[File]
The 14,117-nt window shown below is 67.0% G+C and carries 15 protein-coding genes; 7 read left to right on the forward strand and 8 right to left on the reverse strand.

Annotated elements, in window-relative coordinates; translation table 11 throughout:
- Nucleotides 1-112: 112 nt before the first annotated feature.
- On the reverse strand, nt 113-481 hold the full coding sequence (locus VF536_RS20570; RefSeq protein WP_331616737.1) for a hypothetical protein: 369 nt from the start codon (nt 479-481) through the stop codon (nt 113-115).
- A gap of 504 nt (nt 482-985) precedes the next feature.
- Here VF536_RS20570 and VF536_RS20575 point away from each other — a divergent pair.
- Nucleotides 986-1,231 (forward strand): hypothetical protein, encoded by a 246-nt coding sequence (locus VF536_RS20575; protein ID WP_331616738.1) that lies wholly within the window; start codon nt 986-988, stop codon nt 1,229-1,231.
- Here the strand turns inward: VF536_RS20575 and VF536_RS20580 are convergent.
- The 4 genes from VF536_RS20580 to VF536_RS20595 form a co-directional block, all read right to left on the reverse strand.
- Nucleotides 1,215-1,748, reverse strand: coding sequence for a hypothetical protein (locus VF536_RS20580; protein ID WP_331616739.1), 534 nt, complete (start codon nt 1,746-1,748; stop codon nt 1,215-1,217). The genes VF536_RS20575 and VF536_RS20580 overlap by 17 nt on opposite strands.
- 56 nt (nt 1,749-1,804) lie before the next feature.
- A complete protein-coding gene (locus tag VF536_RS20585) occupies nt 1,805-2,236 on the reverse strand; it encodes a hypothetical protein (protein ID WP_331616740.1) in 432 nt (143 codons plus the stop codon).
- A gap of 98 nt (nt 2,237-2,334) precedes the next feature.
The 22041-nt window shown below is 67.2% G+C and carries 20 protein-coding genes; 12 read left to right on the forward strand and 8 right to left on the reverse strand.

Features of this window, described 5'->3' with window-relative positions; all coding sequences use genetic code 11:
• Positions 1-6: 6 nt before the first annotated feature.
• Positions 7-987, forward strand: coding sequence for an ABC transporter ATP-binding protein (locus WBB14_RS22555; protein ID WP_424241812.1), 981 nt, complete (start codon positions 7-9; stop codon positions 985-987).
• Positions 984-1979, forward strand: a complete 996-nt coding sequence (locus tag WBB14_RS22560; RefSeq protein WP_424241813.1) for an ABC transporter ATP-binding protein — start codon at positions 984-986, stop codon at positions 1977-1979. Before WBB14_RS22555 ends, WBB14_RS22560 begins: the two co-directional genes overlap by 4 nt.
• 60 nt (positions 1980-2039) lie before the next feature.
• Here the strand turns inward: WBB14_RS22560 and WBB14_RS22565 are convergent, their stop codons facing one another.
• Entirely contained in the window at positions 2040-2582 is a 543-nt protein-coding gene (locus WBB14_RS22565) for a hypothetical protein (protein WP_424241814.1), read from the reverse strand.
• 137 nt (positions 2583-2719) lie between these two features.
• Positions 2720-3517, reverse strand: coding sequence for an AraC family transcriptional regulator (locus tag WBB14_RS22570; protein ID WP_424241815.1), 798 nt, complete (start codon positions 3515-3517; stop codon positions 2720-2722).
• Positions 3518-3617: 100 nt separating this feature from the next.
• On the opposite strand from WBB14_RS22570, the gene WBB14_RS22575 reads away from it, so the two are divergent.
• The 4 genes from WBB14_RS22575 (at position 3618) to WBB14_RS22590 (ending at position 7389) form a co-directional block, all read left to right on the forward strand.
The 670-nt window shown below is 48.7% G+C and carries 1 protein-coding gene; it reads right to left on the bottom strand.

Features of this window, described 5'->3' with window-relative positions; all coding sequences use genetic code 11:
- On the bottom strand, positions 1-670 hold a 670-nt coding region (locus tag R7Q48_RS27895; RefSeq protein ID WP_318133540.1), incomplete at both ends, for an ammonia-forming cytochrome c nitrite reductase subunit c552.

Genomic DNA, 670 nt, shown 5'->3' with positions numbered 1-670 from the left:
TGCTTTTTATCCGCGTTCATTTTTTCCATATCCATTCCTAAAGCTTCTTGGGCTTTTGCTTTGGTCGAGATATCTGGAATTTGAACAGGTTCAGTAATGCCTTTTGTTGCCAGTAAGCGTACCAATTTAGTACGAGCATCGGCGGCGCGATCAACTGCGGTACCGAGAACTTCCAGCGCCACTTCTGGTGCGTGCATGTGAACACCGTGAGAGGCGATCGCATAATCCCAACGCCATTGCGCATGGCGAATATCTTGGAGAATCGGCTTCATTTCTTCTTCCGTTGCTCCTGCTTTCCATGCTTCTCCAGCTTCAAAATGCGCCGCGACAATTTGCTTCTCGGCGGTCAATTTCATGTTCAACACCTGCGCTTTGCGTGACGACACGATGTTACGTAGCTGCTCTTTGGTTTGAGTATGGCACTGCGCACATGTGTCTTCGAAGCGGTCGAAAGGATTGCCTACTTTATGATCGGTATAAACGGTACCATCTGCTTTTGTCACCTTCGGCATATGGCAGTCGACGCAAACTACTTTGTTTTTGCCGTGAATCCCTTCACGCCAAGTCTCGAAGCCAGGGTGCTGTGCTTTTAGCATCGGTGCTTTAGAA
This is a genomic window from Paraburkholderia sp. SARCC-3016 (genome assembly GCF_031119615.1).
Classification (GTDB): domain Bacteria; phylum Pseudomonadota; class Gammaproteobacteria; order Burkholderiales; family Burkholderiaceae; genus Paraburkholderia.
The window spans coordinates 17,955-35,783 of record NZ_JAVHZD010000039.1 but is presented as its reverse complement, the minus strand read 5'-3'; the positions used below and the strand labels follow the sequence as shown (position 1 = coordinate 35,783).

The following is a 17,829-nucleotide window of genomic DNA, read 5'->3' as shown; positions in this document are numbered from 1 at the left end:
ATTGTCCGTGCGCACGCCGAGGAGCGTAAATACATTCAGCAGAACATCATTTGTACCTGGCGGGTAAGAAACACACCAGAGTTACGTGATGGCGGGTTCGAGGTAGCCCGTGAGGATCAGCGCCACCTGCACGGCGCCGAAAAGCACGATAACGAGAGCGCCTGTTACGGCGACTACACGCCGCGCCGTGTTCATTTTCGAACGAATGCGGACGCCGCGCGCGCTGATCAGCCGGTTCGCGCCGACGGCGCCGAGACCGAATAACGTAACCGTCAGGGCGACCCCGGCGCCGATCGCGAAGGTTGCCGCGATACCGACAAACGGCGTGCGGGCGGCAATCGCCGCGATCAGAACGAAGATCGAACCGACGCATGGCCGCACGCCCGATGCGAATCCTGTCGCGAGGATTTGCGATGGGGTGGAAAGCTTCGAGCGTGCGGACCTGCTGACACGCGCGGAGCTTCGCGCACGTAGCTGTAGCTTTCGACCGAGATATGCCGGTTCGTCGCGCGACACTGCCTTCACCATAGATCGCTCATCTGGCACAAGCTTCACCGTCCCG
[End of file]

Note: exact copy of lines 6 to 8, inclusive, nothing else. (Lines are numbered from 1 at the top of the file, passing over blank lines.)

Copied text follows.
- Here VF536_RS20570 and VF536_RS20575 point away from each other — a divergent pair.
- Nucleotides 986-1,231 (forward strand): hypothetical protein, encoded by a 246-nt coding sequence (locus VF536_RS20575; protein ID WP_331616738.1) that lies wholly within the window; start codon nt 986-988, stop codon nt 1,229-1,231.
- Here the strand turns inward: VF536_RS20575 and VF536_RS20580 are convergent.